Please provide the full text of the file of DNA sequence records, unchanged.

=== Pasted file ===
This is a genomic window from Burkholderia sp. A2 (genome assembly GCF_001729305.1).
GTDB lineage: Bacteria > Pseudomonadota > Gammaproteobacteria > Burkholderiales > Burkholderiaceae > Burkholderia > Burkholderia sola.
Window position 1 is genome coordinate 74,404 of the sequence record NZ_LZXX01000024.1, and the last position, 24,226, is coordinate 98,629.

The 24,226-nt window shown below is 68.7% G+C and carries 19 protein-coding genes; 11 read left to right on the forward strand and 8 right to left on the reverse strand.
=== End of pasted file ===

This is a genomic window from Burkholderia sp. A2 (genome assembly GCF_001729305.1).
GTDB lineage: Bacteria > Pseudomonadota > Gammaproteobacteria > Burkholderiales > Burkholderiaceae > Burkholderia > Burkholderia sola.
Window position 1 is genome coordinate 74,404 of the sequence record NZ_LZXX01000024.1, and the last position, 24,226, is coordinate 98,629.

The 24,226-nt window shown below is 68.7% G+C and carries 19 protein-coding genes; 11 read left to right on the forward strand and 8 right to left on the reverse strand.